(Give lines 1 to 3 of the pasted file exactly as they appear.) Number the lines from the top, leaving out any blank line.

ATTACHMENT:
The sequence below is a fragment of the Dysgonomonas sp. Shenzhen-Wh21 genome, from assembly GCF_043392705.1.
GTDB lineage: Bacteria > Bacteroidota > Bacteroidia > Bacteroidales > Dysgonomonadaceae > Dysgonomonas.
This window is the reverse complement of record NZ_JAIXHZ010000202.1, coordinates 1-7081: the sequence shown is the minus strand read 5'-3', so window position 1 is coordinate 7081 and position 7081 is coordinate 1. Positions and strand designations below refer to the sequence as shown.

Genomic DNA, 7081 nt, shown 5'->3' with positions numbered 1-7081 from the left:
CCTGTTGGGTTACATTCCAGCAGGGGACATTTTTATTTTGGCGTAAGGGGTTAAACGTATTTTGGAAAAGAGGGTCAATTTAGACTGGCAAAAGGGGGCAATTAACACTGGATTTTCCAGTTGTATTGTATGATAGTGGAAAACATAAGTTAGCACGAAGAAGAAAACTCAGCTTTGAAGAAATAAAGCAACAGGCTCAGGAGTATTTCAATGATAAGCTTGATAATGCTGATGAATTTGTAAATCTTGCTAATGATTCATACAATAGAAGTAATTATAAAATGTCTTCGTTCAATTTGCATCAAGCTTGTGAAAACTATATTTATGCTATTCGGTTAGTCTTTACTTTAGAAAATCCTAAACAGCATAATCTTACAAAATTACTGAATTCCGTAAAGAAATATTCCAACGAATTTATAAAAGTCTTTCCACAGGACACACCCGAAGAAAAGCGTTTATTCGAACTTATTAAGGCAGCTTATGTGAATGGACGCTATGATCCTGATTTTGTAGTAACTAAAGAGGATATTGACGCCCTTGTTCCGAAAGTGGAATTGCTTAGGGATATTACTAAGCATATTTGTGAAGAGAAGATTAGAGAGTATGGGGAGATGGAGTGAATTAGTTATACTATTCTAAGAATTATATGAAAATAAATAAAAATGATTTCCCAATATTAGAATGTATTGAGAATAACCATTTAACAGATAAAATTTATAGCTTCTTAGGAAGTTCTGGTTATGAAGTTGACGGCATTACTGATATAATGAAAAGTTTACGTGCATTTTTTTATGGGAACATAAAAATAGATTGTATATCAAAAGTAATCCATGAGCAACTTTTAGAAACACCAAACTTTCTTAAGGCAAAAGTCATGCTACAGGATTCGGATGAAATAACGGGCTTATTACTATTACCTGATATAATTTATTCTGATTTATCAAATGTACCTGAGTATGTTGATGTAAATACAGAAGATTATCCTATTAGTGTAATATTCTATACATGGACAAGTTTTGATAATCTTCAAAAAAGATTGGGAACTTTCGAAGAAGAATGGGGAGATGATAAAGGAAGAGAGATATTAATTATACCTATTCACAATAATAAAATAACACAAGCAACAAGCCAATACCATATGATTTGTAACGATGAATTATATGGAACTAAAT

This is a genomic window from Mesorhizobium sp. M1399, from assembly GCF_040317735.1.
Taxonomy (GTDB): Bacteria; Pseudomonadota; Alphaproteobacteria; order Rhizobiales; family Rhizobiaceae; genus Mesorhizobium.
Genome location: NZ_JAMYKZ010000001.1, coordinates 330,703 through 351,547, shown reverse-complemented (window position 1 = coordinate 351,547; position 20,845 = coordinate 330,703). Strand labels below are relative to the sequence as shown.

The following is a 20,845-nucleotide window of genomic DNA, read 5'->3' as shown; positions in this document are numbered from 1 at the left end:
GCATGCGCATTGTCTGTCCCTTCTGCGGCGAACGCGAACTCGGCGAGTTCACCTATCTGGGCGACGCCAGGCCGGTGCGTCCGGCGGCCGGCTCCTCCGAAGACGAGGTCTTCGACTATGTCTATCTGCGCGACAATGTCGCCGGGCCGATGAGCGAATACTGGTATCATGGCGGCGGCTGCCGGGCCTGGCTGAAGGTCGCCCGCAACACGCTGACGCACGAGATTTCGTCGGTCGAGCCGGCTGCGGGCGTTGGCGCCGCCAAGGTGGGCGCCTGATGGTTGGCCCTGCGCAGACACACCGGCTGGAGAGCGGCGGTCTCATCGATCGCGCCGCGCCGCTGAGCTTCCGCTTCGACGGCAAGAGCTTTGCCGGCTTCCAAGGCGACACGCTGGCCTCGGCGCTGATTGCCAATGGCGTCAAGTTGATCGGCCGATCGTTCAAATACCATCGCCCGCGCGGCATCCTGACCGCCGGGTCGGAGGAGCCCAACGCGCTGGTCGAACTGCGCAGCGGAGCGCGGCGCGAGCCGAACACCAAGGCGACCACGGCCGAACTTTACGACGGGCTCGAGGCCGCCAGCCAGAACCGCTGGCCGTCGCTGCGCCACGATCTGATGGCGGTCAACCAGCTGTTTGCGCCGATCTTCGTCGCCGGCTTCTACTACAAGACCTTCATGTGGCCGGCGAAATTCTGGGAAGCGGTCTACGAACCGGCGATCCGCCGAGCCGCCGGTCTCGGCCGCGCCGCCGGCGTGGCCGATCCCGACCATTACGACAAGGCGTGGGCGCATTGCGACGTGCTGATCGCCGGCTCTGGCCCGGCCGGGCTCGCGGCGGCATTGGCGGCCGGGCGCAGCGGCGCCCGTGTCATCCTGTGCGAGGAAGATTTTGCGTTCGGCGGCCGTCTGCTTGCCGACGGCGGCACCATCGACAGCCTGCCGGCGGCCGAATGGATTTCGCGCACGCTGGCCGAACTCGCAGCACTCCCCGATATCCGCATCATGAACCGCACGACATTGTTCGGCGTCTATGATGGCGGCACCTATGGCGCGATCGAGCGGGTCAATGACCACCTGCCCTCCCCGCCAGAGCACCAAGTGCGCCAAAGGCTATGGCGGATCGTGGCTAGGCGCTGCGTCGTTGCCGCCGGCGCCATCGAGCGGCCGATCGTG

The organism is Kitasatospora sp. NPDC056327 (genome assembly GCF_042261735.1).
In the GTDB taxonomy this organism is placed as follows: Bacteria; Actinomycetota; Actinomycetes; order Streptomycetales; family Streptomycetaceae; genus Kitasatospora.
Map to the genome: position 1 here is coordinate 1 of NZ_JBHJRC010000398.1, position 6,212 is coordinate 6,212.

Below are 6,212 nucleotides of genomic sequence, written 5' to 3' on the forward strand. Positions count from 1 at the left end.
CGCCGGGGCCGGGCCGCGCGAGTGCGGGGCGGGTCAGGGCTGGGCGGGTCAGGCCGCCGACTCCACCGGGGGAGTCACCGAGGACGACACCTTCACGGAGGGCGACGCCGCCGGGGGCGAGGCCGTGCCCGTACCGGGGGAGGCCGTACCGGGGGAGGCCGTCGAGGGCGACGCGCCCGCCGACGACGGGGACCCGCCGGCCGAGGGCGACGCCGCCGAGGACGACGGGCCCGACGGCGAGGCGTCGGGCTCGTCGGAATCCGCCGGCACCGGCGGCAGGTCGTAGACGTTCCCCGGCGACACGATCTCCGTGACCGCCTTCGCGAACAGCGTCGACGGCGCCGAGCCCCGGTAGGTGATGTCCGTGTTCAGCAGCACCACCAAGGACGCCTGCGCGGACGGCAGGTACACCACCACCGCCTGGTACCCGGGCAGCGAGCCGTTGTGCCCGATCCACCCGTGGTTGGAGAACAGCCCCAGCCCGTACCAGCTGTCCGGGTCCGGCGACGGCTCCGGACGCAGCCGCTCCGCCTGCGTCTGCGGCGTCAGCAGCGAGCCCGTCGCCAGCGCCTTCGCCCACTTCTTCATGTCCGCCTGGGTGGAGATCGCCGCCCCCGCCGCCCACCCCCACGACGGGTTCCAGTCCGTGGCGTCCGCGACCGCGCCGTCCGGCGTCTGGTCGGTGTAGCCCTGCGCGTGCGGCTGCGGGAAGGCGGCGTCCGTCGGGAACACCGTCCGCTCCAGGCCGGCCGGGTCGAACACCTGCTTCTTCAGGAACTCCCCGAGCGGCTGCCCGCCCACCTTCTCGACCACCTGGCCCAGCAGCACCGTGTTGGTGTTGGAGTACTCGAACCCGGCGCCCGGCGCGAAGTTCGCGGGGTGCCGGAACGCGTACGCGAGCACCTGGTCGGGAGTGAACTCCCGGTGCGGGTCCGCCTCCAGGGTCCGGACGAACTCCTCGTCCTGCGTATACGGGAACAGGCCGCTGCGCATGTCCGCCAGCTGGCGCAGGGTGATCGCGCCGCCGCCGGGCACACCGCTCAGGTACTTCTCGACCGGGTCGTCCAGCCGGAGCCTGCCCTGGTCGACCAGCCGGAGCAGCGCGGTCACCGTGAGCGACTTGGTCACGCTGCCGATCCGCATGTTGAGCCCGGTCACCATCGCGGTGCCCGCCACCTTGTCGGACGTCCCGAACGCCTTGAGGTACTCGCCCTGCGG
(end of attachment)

The sequence below is a fragment of the Dysgonomonas sp. Shenzhen-Wh21 genome, from assembly GCF_043392705.1.
GTDB lineage: Bacteria > Bacteroidota > Bacteroidia > Bacteroidales > Dysgonomonadaceae > Dysgonomonas.
This window is the reverse complement of record NZ_JAIXHZ010000202.1, coordinates 1-7081: the sequence shown is the minus strand read 5'-3', so window position 1 is coordinate 7081 and position 7081 is coordinate 1. Positions and strand designations below refer to the sequence as shown.